In 2015 WWF used their initiative when they created their #EndangeredEmoji campaign. The WWF objectives were to increase brand awareness and to introduce younger audiences to the WWF’s conservation work. They introduced the concept of an endangered emoji keyboard. When looking at the emoji keyboard WWF realised 17 endangered species are actually presented as an emoji i.e. the panda emoji would represent the endangered species of the giant panda. The concept for those that signed up was a small donation ($0.10/£0.10 per use) would go towards the WWF on every ‘Endangered Emoji’ you tweeted. At the end of every month WWF would send you a summary of all the endangered emojis you had used that month, at this point you could donate this total or put in your own amount.
“Emoji is the first truly global language. We can tell quite detailed stories in emoji and anyone around the world will get what that story is about” – Adrian Cockle (WWF’s digital innovation manager)
Amongst all the success there were unexpected results. Some influential Tweeters misunderstood how the campaign worked e.g. a Banksy fan account announced to 1.3m followers all they had to do was retweet the campaign, not instructing followers to sign up; this lead to 31,000 retweets, though a large majority didn’t even sign up. Subsequently, Cockle advised other brands if in the future they are planning on a mass market campaign on Twitter, they should think about prior instructions being provided to influential users on how the campaign works, thus avoiding the unanticipated events that occurred during ‘#EndangeredEmojis’.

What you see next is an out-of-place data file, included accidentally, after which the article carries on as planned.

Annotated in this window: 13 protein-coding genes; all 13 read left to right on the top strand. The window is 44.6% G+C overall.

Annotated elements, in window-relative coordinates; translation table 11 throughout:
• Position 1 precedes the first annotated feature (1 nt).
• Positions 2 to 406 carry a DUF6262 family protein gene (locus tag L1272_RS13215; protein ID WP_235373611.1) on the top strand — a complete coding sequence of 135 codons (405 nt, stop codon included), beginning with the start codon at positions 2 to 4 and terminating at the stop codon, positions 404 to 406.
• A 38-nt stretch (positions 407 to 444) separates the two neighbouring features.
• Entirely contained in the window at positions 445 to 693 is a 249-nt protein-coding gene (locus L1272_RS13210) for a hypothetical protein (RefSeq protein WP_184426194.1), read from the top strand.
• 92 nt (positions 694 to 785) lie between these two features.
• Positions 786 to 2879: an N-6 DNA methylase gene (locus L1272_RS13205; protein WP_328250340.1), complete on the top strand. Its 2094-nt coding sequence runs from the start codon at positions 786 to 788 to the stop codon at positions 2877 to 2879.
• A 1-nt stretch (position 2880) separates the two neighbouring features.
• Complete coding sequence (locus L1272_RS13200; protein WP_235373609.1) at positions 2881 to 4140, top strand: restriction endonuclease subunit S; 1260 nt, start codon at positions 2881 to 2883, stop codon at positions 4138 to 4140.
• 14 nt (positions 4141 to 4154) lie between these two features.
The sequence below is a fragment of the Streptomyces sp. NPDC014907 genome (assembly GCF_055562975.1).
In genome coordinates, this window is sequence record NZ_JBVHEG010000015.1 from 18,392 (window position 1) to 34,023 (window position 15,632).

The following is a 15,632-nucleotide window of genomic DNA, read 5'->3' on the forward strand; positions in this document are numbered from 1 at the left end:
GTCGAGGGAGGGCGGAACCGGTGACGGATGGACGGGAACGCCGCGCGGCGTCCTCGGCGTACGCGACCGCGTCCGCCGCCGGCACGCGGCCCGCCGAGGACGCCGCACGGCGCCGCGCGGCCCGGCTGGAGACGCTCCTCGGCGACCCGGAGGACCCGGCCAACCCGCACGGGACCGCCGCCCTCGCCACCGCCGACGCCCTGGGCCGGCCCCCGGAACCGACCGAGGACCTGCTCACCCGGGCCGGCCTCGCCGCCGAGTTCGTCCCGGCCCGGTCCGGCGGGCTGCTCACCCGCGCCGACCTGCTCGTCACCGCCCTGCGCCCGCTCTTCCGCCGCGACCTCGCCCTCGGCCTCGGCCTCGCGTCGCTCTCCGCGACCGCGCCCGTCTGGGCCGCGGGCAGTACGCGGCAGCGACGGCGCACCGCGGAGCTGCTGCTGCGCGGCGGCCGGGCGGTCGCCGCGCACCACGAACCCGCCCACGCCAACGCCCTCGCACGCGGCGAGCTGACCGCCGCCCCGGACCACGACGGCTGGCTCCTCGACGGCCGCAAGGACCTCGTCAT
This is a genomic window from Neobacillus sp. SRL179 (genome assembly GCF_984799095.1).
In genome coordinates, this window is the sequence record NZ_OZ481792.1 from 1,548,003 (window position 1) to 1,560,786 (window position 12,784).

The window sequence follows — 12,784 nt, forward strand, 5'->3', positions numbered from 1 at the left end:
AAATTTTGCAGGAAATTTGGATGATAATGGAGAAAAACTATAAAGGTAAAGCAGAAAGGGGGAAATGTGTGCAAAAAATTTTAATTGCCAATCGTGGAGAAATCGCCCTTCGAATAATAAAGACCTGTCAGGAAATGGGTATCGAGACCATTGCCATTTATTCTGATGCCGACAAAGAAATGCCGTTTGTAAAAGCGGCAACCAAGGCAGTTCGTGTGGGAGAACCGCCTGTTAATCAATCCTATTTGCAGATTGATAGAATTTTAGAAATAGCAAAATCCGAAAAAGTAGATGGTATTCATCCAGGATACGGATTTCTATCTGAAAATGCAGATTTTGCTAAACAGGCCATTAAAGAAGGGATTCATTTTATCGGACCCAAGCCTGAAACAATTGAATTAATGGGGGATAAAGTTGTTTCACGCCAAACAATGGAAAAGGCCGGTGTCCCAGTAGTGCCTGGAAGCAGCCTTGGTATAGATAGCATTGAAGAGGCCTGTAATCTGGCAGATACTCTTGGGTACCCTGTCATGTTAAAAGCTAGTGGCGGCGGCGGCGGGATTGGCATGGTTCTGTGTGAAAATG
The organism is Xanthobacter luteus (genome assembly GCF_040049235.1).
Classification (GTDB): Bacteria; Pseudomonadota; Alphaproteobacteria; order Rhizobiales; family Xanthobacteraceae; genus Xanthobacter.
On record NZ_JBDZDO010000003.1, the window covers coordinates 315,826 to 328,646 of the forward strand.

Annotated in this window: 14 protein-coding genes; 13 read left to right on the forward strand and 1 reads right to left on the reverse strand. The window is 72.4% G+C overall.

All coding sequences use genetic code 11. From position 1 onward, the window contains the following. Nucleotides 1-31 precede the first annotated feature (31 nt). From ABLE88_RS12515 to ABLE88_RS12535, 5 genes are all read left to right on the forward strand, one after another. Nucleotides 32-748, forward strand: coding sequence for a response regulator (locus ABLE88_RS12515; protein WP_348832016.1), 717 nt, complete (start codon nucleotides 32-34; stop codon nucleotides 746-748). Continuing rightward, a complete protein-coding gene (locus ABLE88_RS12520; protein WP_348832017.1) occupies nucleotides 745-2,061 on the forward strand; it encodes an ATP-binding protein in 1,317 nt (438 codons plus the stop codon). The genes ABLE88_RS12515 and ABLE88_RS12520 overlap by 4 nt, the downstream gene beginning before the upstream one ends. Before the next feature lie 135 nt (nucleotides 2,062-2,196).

Snapchat is another company which never ceases to amaze us all. In 2015 they announced their whole new approach to selfies with Lenses. These apply a filter whenever you’re taking a selfie, allowing you to select from a range of humorous animations including monocles, moustaches, and holiday-themed lenses. Lenses have proven to be such a massive hit they are now used in over 10 million snaps a day! Despite Snapchat providing a small selection of free lenses, the large majority of the lenses cost £0.79 to download, which is now acting as the company’s newest source of revenue. Furthermore, by allowing brands to “sponsor” lenses Snapchat are clearly aiming high. It was predicted Snapchat’s revenue in 2015 reached over $50 million, but the question remains: will this success continue into 2016 or will the app need to diversify even more to keep up with the other platforms?
Social channels are using a variety of different approaches (sometimes unintentionally) to get their brand on the map. At the end of the day one of the core objectives of social media in business is bringing people closer to the brands they love, whether by expanding current social media channels or having a greater focus on their target market. But if 2015 proved anything it’s the importance of being unique and not to worry about being disruptive. After all, it’s already looking like 2016 will be the year of The Puddle!